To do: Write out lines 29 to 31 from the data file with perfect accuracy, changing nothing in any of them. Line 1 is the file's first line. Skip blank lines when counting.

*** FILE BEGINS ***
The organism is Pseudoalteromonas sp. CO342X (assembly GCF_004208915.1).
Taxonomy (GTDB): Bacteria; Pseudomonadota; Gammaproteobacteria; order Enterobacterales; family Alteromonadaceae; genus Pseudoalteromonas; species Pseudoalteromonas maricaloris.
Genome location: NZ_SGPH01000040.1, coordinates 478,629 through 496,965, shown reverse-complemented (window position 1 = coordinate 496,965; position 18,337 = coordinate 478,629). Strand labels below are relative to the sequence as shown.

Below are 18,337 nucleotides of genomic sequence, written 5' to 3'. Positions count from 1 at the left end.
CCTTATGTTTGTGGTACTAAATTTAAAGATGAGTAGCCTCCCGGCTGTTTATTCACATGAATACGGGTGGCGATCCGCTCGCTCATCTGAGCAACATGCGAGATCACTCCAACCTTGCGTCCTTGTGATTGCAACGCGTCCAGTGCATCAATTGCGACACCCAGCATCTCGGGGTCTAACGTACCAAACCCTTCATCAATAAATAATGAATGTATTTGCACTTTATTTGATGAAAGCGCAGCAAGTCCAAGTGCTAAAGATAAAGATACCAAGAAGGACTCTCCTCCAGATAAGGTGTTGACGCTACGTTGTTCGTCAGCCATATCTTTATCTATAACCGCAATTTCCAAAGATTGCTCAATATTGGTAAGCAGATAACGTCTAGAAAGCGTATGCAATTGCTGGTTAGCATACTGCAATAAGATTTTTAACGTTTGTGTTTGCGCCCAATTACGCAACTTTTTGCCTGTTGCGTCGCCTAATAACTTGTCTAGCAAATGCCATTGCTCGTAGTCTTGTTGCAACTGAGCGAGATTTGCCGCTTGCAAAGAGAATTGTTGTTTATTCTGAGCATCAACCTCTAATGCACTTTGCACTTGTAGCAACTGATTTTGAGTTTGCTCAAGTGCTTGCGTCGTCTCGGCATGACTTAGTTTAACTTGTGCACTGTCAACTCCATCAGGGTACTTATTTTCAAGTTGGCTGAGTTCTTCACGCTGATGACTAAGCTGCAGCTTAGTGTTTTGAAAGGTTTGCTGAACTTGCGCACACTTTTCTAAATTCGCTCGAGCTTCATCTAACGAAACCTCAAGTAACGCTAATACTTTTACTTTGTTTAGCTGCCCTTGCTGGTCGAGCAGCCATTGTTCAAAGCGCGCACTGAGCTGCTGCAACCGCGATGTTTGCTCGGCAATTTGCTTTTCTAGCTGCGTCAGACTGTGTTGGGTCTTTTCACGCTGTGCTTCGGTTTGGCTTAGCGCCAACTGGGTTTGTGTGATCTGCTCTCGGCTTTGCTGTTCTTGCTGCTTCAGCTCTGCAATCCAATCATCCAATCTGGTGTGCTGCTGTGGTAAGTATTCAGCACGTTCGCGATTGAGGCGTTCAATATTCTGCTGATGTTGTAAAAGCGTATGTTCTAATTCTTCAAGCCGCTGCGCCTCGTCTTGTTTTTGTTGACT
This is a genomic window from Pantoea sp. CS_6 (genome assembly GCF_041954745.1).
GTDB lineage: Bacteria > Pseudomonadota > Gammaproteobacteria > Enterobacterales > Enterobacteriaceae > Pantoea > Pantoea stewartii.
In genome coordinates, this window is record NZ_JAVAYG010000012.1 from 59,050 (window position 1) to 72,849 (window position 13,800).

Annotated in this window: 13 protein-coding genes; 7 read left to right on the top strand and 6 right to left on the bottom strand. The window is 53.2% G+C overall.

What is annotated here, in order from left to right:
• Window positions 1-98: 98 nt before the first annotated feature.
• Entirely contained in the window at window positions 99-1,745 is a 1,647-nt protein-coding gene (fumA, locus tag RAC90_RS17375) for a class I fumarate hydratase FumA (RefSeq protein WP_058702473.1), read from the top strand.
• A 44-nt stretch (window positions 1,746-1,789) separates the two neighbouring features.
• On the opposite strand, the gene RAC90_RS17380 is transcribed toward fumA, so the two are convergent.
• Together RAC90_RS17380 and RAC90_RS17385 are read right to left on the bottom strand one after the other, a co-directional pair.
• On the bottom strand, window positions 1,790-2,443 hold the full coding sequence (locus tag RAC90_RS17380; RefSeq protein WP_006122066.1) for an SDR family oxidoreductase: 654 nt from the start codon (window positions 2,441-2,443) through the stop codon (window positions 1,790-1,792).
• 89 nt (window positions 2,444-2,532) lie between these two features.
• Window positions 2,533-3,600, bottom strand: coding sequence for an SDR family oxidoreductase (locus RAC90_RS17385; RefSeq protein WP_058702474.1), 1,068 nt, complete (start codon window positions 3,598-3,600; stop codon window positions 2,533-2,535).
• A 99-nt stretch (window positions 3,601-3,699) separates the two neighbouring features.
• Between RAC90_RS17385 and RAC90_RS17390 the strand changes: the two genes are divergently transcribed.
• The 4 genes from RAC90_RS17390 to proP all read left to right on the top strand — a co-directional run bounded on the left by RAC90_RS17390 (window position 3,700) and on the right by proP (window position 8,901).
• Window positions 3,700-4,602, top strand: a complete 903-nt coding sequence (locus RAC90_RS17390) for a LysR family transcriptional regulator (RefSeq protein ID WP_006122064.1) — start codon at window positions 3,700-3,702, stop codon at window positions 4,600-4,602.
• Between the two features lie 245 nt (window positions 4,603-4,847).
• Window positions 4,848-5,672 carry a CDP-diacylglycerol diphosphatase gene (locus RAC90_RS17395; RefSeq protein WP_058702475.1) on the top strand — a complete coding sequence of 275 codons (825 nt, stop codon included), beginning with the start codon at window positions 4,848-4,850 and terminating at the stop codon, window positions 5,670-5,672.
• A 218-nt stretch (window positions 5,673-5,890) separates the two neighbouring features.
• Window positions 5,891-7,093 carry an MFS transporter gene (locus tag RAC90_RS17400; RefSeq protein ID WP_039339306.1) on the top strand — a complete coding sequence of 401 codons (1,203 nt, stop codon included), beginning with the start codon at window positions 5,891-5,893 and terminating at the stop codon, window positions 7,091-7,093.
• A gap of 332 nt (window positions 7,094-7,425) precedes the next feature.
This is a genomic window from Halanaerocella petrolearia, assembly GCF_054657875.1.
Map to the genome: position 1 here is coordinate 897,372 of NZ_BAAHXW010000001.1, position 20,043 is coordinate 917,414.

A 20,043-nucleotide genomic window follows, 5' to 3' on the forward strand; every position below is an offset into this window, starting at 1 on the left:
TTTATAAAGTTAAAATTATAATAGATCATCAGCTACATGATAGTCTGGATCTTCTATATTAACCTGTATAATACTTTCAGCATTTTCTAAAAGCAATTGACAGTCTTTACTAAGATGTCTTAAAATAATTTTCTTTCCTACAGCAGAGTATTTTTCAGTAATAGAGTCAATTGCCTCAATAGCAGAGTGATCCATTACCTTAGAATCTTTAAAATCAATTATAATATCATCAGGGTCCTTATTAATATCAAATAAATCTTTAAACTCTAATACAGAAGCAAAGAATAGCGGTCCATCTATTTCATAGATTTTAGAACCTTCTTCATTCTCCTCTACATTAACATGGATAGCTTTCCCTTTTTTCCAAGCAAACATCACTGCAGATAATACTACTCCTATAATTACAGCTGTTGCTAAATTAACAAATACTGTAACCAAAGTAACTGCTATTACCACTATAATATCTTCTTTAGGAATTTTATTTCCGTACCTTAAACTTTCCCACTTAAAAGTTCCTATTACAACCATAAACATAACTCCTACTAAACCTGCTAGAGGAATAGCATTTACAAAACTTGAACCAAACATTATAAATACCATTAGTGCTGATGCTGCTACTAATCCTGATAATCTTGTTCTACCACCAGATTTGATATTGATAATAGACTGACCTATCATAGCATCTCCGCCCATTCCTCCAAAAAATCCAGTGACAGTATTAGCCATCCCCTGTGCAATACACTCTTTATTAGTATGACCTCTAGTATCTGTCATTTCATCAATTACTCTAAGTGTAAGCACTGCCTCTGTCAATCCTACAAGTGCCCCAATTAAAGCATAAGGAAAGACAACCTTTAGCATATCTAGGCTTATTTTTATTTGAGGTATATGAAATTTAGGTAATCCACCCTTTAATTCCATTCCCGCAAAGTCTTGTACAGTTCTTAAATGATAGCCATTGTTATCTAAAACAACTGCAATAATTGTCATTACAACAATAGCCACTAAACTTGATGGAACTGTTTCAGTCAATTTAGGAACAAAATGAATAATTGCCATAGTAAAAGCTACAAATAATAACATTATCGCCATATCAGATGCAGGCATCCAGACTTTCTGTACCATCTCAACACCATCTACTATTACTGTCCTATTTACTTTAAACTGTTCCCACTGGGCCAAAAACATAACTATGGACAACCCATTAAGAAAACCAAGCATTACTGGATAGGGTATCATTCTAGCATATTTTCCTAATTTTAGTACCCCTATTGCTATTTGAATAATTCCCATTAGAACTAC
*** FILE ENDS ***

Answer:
Map to the genome: position 1 here is coordinate 897,372 of NZ_BAAHXW010000001.1, position 20,043 is coordinate 917,414.

A 20,043-nucleotide genomic window follows, 5' to 3' on the forward strand; every position below is an offset into this window, starting at 1 on the left:
TTTATAAAGTTAAAATTATAATAGATCATCAGCTACATGATAGTCTGGATCTTCTATATTAACCTGTATAATACTTTCAGCATTTTCTAAAAGCAATTGACAGTCTTTACTAAGATGTCTTAAAATAATTTTCTTTCCTACAGCAGAGTATTTTTCAGTAATAGAGTCAATTGCCTCAATAGCAGAGTGATCCATTACCTTAGAATCTTTAAAATCAATTATAATATCATCAGGGTCCTTATTAATATCAAATAAATCTTTAAACTCTAATACAGAAGCAAAGAATAGCGGTCCATCTATTTCATAGATTTTAGAACCTTCTTCATTCTCCTCTACATTAACATGGATAGCTTTCCCTTTTTTCCAAGCAAACATCACTGCAGATAATACTACTCCTATAATTACAGCTGTTGCTAAATTAACAAATACTGTAACCAAAGTAACTGCTATTACCACTATAATATCTTCTTTAGGAATTTTATTTCCGTACCTTAAACTTTCCCACTTAAAAGTTCCTATTACAACCATAAACATAACTCCTACTAAACCTGCTAGAGGAATAGCATTTACAAAACTTGAACCAAACATTATAAATACCATTAGTGCTGATGCTGCTACTAATCCTGATAATCTTGTTCTACCACCAGATTTGATATTGATAATAGACTGACCTATCATAGCATCTCCGCCCATTCCTCCAAAAAATCCAGTGACAGTATTAGCCATCCCCTGTGCAATACACTCTTTATTAGTATGACCTCTAGTATCTGTCATTTCATCAATTACTCTAAGTGTAAGCACTGCCTCTGTCAATCCTACAAGTGCCCCAATTAAAGCATAAGGAAAGACAACCTTTAGCATATCTAGGCTTATTTTTATTTGAGGTATATGAAATTTAGGTAATCCACCCTTTAATTCCATTCCCGCAAAGTCTTGTACAGTTCTTAAATGATAGCCATTGTTATCTAAAACAACTGCAATAATTGTCATTACAACAATAGCCACTAAACTTGATGGAACTGTTTCAGTCAATTTAGGAACAAAATGAATAATTGCCATAGTAAAAGCTACAAATAATAACATTATCGCCATATCAGATGCAGGCATCCAGACTTTCTGTACCATCTCAACACCATCTACTATTACTGTCCTATTTACTTTAAACTGTTCCCACTGGGCCAAAAACATAACTATGGACAACCCATTAAGAAAACCAAGCATTACTGGATAGGGTATCATTCTAGCATATTTTCCTAATTTTAGTACCCCTATTGCTATTTGAATAATTCCCATTAGAACTAC